Developers warn chancellor planning gain supplement will not cover infrastructure bill
Treasury proposals for a development levy would not benefit the government financially but would hit smaller developers, a coalition of business and property groups will warn chancellor Gordon Brown next week, writes David Blackman.
One of the central findings of the report, which is to be published next week, is that the Treasury’s proposed planning gain supplement would not raise any more money for infrastructure investment than the present system.
Property agent Knight Frank examined the impact that the PGS would have on 18 developments, including nine residential and seven mixed-use schemes.
Researchers compared the amount of planning gain that the developers paid on these schemes and what they would contribute under PGS, which is designed to tax windfall profits made by developers when they secure planning permission for such schemes.
The study found that if the PGS was set at 10%, the system would raise £195m, just under half the £375m negotiated through section 106 agreements on the 18 schemes.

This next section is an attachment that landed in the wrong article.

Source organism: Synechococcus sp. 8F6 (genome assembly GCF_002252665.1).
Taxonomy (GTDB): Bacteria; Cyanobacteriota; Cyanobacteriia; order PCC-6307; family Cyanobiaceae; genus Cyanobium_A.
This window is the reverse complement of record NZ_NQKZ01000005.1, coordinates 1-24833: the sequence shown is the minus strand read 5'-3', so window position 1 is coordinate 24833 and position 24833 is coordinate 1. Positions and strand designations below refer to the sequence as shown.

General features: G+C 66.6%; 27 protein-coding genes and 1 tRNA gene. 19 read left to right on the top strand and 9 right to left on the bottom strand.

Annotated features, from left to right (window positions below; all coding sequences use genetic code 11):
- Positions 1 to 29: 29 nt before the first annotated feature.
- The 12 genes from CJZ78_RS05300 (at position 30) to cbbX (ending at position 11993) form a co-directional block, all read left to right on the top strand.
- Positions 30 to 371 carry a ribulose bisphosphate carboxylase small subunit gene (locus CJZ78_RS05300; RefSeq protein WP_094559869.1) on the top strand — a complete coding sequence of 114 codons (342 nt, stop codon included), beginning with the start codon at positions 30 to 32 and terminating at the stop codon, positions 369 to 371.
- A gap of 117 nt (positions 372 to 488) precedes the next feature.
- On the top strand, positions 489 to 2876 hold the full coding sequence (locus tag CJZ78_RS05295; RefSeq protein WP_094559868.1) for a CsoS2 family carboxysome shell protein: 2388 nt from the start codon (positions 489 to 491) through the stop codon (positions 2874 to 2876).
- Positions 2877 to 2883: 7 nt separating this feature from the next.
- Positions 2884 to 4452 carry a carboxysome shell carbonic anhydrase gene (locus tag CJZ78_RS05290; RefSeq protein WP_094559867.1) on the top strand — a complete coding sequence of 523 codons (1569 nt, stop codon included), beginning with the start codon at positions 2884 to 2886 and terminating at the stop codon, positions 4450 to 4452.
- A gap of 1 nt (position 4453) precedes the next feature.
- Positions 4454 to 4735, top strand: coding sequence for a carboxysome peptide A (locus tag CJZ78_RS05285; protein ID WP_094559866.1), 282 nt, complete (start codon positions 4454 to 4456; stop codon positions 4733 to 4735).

Only by setting PGS at 30% would it be possible to raise nearly as much revenue as under the present system. Sources at the former ODPM had indicated that the Treasury was considering a rate of 20-25%.
The study says: “PGS and a scaled back section 106 system may not result in the necessary additional funds for local and strategic infrastructure to support housing growth, as envisaged in the PGS consultation document.”
It also concluded that the introduction of the PGS would hit smaller developments disproportionately hard. “The largest impact of PGS is likely to be on relatively small-scale development proposals compared with the current arrangements,” it says.
The Knight Frank study concludes that large town centre and big greenfield housing schemes, which require the most infrastructure investment, are likely to contribute “significantly less” planning gain through the PGS.
However, it says developers will lose control over how the money is spent because PGS will be set by central government instead of being negotiated with the local council.
The report was commissioned by the British Property Federation, the CBI, the Home Builders Federation and the RICS. The criticism contained in it will increase pressure on the Treasury to scrap the levy.